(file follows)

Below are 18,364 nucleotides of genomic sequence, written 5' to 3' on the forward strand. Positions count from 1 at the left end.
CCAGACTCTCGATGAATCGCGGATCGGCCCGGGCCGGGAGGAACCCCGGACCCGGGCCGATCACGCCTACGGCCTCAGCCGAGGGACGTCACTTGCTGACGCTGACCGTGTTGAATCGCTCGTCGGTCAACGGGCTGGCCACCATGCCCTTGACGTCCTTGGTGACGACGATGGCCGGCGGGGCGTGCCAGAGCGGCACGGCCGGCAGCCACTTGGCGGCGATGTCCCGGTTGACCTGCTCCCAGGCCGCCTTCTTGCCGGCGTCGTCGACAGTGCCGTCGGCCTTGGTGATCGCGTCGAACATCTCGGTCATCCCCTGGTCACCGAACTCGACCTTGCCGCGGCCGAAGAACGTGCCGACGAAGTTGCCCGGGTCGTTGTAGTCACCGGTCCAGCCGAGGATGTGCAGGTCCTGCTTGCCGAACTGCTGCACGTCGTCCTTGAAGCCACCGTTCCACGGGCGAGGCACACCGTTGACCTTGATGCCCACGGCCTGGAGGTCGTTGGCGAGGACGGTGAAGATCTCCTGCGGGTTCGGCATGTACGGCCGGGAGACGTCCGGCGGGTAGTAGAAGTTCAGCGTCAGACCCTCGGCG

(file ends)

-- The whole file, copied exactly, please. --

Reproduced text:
Below are 18,364 nucleotides of genomic sequence, written 5' to 3' on the forward strand. Positions count from 1 at the left end.
CCAGACTCTCGATGAATCGCGGATCGGCCCGGGCCGGGAGGAACCCCGGACCCGGGCCGATCACGCCTACGGCCTCAGCCGAGGGACGTCACTTGCTGACGCTGACCGTGTTGAATCGCTCGTCGGTCAACGGGCTGGCCACCATGCCCTTGACGTCCTTGGTGACGACGATGGCCGGCGGGGCGTGCCAGAGCGGCACGGCCGGCAGCCACTTGGCGGCGATGTCCCGGTTGACCTGCTCCCAGGCCGCCTTCTTGCCGGCGTCGTCGACAGTGCCGTCGGCCTTGGTGATCGCGTCGAACATCTCGGTCATCCCCTGGTCACCGAACTCGACCTTGCCGCGGCCGAAGAACGTGCCGACGAAGTTGCCCGGGTCGTTGTAGTCACCGGTCCAGCCGAGGATGTGCAGGTCCTGCTTGCCGAACTGCTGCACGTCGTCCTTGAAGCCACCGTTCCACGGGCGAGGCACACCGTTGACCTTGATGCCCACGGCCTGGAGGTCGTTGGCGAGGACGGTGAAGATCTCCTGCGGGTTCGGCATGTACGGCCGGGAGACGTCCGGCGGGTAGTAGAAGTTCAGCGTCAGACCCTCGGCG